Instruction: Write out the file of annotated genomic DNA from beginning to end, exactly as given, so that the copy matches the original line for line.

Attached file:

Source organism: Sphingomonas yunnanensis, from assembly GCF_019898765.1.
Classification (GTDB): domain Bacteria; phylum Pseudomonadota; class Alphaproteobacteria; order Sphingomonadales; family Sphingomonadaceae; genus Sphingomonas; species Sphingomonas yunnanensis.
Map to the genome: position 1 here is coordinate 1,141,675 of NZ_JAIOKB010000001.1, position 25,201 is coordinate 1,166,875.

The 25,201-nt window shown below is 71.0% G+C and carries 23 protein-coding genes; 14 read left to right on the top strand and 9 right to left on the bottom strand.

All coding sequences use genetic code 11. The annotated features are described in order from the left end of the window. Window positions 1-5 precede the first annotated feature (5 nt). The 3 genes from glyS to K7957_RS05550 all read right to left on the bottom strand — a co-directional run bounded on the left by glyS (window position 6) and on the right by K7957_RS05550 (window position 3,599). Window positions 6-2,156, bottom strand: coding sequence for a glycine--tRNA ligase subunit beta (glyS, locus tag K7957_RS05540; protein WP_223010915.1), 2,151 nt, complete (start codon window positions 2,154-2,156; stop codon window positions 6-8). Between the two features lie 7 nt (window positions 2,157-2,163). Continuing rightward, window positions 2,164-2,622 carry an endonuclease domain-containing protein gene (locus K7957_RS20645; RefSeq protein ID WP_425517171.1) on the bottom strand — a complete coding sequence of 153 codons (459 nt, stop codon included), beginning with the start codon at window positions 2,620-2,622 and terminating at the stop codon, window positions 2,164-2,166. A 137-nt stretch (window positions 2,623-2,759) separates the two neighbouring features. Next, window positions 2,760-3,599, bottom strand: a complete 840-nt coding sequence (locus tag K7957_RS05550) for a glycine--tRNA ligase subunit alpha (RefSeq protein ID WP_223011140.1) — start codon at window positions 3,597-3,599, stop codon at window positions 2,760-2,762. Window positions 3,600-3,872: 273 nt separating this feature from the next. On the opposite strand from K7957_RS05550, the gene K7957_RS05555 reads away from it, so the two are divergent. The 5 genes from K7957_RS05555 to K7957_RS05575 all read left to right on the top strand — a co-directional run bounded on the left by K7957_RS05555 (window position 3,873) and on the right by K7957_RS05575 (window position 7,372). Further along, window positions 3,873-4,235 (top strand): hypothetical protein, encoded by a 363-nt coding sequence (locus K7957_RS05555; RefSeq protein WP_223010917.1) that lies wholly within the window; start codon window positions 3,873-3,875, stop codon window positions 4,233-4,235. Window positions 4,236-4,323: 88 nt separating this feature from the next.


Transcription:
Source organism: Sphingomonas yunnanensis, from assembly GCF_019898765.1.
Classification (GTDB): domain Bacteria; phylum Pseudomonadota; class Alphaproteobacteria; order Sphingomonadales; family Sphingomonadaceae; genus Sphingomonas; species Sphingomonas yunnanensis.
Map to the genome: position 1 here is coordinate 1,141,675 of NZ_JAIOKB010000001.1, position 25,201 is coordinate 1,166,875.

The 25,201-nt window shown below is 71.0% G+C and carries 23 protein-coding genes; 14 read left to right on the top strand and 9 right to left on the bottom strand.

All coding sequences use genetic code 11. The annotated features are described in order from the left end of the window. Window positions 1-5 precede the first annotated feature (5 nt). The 3 genes from glyS to K7957_RS05550 all read right to left on the bottom strand — a co-directional run bounded on the left by glyS (window position 6) and on the right by K7957_RS05550 (window position 3,599). Window positions 6-2,156, bottom strand: coding sequence for a glycine--tRNA ligase subunit beta (glyS, locus tag K7957_RS05540; protein WP_223010915.1), 2,151 nt, complete (start codon window positions 2,154-2,156; stop codon window positions 6-8). Between the two features lie 7 nt (window positions 2,157-2,163). Continuing rightward, window positions 2,164-2,622 carry an endonuclease domain-containing protein gene (locus K7957_RS20645; RefSeq protein ID WP_425517171.1) on the bottom strand — a complete coding sequence of 153 codons (459 nt, stop codon included), beginning with the start codon at window positions 2,620-2,622 and terminating at the stop codon, window positions 2,164-2,166. A 137-nt stretch (window positions 2,623-2,759) separates the two neighbouring features. Next, window positions 2,760-3,599, bottom strand: a complete 840-nt coding sequence (locus tag K7957_RS05550) for a glycine--tRNA ligase subunit alpha (RefSeq protein ID WP_223011140.1) — start codon at window positions 3,597-3,599, stop codon at window positions 2,760-2,762. Window positions 3,600-3,872: 273 nt separating this feature from the next. On the opposite strand from K7957_RS05550, the gene K7957_RS05555 reads away from it, so the two are divergent. The 5 genes from K7957_RS05555 to K7957_RS05575 all read left to right on the top strand — a co-directional run bounded on the left by K7957_RS05555 (window position 3,873) and on the right by K7957_RS05575 (window position 7,372). Further along, window positions 3,873-4,235 (top strand): hypothetical protein, encoded by a 363-nt coding sequence (locus K7957_RS05555; RefSeq protein WP_223010917.1) that lies wholly within the window; start codon window positions 3,873-3,875, stop codon window positions 4,233-4,235. Window positions 4,236-4,323: 88 nt separating this feature from the next.